Using “health outcomes” as the basis for developing effective and sustainable hygiene interventions – is 2019 the time for a rethink?

This is a guest post by Prof Sally Bloomfield…

For many years, “5 log reduction” (LR) has been the gold standard for disinfectant efficacy despite absence of dose:response data linking it to clinical outcomes.  The family of EN tests now used to support claims for disinfectant products has its origins in the European Suspension Test (5LR, 5 mins, 5 test organisms) where 5 LR was probably chosen because it is the limit of sensitivity in an assay where, traditionally, the initial bioburden is 108 colony forming units.  For soap, detergent or dry wiping procedures, until recently their effectiveness has been assumed – possibly on the basis that they produce visible cleanliness? It is only recently that we have had access to efficacy data based on lab models.  A trial of EN 1699 handwashing test showed a mean 2.76 LR when hands contaminated with E .coli are washed with soap.

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Reflections from Infection Prevention 2015 Part III: Thinking outside the box

think outside the box

For the third and final installment of my blog-report from Infection Prevention 2015, I thought I’d cover some of the more innovative approaches in and around the IPC sphere:

Part I: Beating the bugs

Part II: Improving the systems

Part III: Thinking outside the box

New technology to improve hand and environmental hygiene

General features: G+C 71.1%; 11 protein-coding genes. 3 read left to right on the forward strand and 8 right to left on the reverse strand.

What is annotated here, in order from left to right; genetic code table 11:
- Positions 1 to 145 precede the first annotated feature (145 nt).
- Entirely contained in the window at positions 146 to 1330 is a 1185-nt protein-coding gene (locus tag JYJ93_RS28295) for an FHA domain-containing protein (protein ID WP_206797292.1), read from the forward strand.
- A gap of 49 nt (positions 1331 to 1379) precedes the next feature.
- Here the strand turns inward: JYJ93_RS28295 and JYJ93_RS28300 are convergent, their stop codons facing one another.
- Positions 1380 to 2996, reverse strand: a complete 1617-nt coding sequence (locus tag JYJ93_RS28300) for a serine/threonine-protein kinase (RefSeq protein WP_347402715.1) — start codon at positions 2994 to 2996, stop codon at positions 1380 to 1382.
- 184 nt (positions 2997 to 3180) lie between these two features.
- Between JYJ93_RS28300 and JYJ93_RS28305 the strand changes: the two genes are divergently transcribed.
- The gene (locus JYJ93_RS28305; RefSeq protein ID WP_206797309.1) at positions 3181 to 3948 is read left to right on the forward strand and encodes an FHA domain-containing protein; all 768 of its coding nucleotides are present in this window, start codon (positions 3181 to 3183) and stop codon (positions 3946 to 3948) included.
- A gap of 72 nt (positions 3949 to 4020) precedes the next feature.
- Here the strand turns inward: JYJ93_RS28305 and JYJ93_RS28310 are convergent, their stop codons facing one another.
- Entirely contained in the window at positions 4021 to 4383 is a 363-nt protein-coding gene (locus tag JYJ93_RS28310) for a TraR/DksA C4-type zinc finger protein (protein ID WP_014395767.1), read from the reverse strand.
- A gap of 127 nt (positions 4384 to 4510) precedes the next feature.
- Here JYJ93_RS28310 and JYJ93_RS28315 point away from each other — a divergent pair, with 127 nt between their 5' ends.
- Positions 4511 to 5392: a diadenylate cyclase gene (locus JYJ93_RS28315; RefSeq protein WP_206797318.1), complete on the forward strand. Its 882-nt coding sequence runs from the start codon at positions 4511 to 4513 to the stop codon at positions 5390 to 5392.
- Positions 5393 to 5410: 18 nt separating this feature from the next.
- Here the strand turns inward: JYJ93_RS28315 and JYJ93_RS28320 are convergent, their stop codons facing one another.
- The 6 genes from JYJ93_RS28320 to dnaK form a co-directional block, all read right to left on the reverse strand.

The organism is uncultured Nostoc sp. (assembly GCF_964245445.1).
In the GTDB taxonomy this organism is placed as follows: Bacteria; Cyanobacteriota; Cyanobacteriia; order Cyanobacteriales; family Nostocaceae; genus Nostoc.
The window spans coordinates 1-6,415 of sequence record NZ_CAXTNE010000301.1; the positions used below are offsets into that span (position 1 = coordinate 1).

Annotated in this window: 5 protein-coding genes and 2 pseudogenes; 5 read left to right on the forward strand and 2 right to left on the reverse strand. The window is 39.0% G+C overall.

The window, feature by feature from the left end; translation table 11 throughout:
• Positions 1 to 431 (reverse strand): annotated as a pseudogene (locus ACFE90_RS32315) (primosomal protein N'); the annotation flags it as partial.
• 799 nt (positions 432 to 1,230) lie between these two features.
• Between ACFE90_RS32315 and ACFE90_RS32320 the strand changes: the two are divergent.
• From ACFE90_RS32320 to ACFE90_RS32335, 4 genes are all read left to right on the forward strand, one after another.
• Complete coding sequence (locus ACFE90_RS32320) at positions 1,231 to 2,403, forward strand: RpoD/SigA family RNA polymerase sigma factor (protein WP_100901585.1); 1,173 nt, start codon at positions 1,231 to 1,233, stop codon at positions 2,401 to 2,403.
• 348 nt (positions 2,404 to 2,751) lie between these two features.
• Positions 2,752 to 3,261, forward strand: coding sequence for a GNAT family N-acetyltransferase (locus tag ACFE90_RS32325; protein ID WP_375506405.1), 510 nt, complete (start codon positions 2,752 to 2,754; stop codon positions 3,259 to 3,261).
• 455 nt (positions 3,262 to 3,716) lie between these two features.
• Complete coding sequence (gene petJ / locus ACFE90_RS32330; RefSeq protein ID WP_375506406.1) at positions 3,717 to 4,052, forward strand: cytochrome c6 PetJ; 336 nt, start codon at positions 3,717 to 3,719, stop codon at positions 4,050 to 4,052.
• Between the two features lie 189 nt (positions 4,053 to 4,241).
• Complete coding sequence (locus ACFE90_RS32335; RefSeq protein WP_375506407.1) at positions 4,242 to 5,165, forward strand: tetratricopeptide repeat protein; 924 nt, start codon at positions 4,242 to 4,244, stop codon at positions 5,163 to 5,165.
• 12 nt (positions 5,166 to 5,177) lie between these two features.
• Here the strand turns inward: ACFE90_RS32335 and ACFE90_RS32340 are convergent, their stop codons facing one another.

I for one am pretty sick of seeing unrealistically high levels of hand hygiene compliance being reported from peer-to-peer manual auditing approaches. One way to get more realistic compliance data is through automated approaches to hand hygiene compliance, reviewed here by Drs Dawson (Warwick) and Mackrill (Imperial College London), who also presented their findings at the conference, and by another group here. Drs Dawson and Mackrill considered issues around product usage, self-reporting, direct observation, perceptions of technology (often viewed, unhelpfully, as a ‘silver bullet’), and staff perceptions of need and benefit. They divided the technology into those that monitored product usage, surveillance systems that monitored individual performance, and systems that monitored both product usage and individual performance. Although automated surveillance systems will always be imperfect and involve a degree of inference, would you rather monitor the 5 moments sporadically / badly or have robust measurements of a smaller number of moments? Automated surveillance methods will not replace manual audits – at least for now – but it’s time to take a long hard look at what is available.

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